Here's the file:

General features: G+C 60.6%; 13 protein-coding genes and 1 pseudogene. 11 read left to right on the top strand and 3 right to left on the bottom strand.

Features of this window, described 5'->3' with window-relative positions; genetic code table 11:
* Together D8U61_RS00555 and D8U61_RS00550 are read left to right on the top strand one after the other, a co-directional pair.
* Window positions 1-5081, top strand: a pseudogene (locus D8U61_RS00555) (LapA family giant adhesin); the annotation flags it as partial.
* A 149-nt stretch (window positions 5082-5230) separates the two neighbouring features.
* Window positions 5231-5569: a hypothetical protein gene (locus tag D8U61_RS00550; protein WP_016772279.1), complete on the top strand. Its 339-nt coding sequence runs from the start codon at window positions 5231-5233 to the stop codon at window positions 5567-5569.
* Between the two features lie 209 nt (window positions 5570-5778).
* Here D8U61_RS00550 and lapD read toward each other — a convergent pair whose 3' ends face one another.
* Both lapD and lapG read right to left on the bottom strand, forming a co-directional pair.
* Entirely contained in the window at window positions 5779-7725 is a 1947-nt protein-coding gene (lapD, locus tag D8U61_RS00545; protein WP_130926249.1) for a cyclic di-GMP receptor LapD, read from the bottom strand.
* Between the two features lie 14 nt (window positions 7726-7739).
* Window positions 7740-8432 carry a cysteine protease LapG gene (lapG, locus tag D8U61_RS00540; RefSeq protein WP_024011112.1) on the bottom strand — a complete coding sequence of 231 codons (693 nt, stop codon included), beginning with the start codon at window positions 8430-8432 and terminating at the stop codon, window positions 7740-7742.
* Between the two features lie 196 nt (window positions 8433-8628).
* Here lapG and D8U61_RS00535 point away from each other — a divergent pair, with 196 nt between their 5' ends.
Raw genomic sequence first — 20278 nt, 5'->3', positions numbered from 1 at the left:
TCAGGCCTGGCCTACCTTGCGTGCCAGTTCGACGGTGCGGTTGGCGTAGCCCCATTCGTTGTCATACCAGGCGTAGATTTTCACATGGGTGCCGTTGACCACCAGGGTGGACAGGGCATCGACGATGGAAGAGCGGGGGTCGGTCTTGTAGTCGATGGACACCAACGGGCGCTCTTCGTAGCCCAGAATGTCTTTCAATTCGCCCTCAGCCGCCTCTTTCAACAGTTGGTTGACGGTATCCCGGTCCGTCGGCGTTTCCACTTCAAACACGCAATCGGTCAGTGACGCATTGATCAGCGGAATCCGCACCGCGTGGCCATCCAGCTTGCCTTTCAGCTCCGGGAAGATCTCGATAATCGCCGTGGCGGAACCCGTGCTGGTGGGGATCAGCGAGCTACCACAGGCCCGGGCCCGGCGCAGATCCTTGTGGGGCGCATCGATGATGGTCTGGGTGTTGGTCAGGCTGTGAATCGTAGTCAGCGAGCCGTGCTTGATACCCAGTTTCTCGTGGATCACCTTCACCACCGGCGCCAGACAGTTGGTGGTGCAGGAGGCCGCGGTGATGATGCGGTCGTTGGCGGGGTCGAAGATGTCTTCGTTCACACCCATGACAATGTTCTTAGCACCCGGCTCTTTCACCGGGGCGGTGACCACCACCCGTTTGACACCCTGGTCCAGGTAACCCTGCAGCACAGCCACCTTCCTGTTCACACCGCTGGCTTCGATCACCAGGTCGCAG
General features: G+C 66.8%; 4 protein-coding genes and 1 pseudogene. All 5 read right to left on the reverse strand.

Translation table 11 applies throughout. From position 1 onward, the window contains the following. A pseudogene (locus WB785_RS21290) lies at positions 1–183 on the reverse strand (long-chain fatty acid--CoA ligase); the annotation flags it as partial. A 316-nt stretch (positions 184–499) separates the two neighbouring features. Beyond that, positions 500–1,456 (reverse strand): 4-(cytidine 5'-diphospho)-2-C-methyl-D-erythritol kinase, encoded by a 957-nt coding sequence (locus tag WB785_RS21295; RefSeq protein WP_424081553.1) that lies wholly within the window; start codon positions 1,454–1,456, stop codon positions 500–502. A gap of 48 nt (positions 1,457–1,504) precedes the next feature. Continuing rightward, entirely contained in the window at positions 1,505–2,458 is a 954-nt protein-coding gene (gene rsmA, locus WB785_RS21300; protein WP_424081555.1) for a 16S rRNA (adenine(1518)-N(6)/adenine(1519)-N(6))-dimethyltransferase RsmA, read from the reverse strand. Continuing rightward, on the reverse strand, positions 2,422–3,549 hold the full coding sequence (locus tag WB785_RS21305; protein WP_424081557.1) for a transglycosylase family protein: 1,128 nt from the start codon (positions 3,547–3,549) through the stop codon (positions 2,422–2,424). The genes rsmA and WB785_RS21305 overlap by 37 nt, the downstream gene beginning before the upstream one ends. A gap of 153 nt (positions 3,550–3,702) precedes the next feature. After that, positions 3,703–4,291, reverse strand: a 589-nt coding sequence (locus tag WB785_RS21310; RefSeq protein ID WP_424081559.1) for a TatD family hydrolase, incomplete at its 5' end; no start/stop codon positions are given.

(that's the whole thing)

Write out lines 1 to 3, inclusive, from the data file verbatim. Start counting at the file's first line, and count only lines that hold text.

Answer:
General features: G+C 60.6%; 13 protein-coding genes and 1 pseudogene. 11 read left to right on the top strand and 3 right to left on the bottom strand.

Features of this window, described 5'->3' with window-relative positions; genetic code table 11:
* Together D8U61_RS00555 and D8U61_RS00550 are read left to right on the top strand one after the other, a co-directional pair.